Until recently, we were a dual-earning family with major areas of expenditure covering luxury travel, books, movies, and gastronomic adventures at multiple restaurants. Then Tuneer happened. Expenses were channelized towards diapers, baby clothes, baby carrier, perambulator, walker and so on. Next, I decided to follow my passion and ventured into a profession famous for not having a financial prospect (that too, at my age when most of my counterparts have been promoted to the level of AVPs in Banks). It didn’t bother much though. Primarily because Sr. T is usually supportive of my decisions (those that are not related to the child) and I was making some money for my own survival (since my idea of survival is about eating Momos for lunch and dinner).
But we came face to face with the expenses related to education when Tuneer started his preschool last year. Of course, a metro city meant that the expenditures were meant to be high but the one-time admission plus quarterly fee exceeded all our expectations. Well, it was just the beginning of our long-term investments in this field. Once the school admission brochures were handed over, we realized that the new age schools had taken the concept of development a tad too seriously by quoting an exorbitant amount in the name of development fee.
I have often spoken about my relationship with Sr. T. We grew up in the same small town in Bengal. We were batchmates studying in different schools, had labeled each other as arrogant based on other people’s perceptions and went on to study in Kolkata in two adjacent institutions for three years before I moved out to Delhi. We suffered heartbreak in our individual relationships coincidentally at the same time and finally got in touch through Orkut in 2009 when he was working as a Doctor in Kolkata and I was heading a Bank branch in Mysore. It took us very little time to realize that we were meant to be together and in June 2011, we became a couple officially (a detailed post on our love story is available here).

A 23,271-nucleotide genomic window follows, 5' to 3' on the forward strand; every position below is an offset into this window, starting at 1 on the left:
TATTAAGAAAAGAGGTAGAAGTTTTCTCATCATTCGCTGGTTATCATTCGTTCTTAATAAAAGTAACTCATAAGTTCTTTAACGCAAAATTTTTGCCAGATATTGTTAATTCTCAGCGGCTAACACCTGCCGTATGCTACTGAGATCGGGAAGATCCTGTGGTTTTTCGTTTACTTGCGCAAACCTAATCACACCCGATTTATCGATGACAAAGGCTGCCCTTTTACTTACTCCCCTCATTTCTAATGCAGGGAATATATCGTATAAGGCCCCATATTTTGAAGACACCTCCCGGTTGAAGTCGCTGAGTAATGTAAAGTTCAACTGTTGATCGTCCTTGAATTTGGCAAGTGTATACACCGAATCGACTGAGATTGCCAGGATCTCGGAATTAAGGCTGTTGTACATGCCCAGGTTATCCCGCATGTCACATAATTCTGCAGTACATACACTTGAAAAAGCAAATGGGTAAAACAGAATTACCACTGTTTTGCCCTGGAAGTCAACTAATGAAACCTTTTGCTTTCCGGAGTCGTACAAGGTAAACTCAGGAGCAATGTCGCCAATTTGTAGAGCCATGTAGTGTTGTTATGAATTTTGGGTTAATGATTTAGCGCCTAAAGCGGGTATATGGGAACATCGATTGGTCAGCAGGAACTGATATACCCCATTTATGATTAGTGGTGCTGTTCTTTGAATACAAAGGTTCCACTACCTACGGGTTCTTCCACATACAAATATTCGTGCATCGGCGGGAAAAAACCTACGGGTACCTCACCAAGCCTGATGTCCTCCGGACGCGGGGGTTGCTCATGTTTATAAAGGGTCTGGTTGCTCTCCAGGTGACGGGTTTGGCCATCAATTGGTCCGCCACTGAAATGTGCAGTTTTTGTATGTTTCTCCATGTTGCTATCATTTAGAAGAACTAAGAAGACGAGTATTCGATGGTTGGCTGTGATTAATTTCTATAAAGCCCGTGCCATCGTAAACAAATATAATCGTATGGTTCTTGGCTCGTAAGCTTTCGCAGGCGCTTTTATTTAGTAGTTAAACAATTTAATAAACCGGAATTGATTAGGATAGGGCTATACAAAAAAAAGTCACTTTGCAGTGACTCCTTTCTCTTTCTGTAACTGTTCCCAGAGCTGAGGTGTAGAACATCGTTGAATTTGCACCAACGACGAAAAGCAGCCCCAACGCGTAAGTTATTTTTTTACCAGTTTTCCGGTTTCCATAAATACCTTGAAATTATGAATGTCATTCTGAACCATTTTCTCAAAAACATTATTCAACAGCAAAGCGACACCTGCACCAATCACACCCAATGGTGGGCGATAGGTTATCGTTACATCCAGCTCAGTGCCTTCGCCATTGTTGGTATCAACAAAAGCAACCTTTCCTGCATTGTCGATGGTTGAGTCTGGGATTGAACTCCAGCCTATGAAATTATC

Our honeymoon period barely lasted five months before I lost Ma to pancreatitis. Our relation underwent a sea change as he turned out to be my Rock of Gibraltar in the most vulnerable stage of my life. The loss was irreversible but the pain became bearable with time. Eventually, like almost every other couple, we started having fights about my OCD to keep things in place (read books only) and his frustration at my refusal to give up on eating out every alternate day. But our similar priorities and outlook towards life made the foundation of our relationship strong enough to survive tough times.
This was until Tuneer popped out into this world in September 2015. Trivialities suddenly started becoming issues. The decision to run the AC at 26 degrees(as I wished to) against 27 degrees (his idea of a perfect temperature for a newborn baby) almost led to a war-like situation at home. The kind of diapers that were to be purchased for the baby (disposable v/s reusable) and the need of a baby carrier(his refusal v/s my insistence), were few of the many items that put us at loggerheads. Penguin Dads like Sr. T definitely deserve a shout-out but the truth is that a few of them also end up giving tough times for opinionated mothers like me.